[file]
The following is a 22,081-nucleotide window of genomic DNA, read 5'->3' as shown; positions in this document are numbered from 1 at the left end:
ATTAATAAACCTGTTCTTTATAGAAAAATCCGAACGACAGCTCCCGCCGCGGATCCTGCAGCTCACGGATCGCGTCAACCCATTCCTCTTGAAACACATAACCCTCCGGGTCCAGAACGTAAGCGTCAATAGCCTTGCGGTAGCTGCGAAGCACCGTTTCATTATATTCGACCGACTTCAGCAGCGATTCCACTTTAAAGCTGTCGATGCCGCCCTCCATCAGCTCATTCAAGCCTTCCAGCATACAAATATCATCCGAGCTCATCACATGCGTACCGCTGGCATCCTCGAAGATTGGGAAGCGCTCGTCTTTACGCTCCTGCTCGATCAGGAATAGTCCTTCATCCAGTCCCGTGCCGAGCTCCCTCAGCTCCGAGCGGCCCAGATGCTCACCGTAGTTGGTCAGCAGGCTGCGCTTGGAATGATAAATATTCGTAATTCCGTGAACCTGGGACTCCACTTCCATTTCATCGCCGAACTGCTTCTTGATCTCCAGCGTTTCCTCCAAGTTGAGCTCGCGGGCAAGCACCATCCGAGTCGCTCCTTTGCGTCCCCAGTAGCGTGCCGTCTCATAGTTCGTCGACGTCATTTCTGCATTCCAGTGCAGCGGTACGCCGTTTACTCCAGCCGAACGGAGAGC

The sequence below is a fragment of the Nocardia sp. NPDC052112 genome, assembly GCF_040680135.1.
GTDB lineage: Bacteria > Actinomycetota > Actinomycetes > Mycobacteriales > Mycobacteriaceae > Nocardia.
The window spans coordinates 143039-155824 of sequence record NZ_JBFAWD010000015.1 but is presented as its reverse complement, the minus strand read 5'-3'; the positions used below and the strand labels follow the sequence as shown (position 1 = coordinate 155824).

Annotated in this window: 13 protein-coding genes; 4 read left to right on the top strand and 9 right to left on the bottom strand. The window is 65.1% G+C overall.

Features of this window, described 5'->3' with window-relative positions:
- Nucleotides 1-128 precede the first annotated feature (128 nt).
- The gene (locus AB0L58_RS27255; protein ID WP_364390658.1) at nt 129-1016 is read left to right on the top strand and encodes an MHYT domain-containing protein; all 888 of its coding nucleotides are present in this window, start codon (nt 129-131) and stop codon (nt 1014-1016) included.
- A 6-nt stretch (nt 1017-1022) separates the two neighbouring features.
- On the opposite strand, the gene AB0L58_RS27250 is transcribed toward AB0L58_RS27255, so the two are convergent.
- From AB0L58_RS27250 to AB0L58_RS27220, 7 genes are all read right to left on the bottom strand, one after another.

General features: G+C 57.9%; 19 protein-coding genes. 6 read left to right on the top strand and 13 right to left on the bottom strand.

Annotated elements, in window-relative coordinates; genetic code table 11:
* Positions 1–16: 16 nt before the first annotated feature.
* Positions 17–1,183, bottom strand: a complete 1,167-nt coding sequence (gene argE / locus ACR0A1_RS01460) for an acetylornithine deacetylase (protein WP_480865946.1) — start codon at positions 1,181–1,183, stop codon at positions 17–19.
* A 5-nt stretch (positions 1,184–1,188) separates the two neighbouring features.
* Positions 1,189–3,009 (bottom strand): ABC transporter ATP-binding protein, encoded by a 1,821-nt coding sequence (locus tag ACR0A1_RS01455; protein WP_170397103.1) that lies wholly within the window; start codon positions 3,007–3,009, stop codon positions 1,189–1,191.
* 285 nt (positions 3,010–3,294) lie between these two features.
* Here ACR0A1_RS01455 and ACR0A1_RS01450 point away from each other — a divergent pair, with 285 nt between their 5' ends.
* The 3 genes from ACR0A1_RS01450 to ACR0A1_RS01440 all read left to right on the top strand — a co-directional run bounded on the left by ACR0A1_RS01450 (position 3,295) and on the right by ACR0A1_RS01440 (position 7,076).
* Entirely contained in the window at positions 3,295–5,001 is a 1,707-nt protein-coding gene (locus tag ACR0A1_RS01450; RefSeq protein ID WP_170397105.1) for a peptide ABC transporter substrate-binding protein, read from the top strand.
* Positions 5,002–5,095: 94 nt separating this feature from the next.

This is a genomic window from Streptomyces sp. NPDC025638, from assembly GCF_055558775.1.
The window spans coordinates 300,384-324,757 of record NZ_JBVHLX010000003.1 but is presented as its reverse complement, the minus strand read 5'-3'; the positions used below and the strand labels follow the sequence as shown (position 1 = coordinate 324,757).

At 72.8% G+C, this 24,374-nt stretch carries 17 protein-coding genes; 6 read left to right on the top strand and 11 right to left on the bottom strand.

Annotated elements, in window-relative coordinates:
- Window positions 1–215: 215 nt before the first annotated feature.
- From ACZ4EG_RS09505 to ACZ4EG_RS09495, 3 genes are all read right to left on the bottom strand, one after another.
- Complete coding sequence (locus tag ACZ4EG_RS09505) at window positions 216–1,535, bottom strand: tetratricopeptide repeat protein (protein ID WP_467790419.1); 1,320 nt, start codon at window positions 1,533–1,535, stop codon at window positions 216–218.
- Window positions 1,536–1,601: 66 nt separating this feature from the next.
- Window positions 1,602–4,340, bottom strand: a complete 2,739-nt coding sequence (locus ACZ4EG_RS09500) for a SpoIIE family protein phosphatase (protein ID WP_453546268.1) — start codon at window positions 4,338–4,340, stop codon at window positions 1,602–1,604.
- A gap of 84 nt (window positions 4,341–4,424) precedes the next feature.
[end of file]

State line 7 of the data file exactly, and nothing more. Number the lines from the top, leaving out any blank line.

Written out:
Features of this window, described 5'->3' with window-relative positions: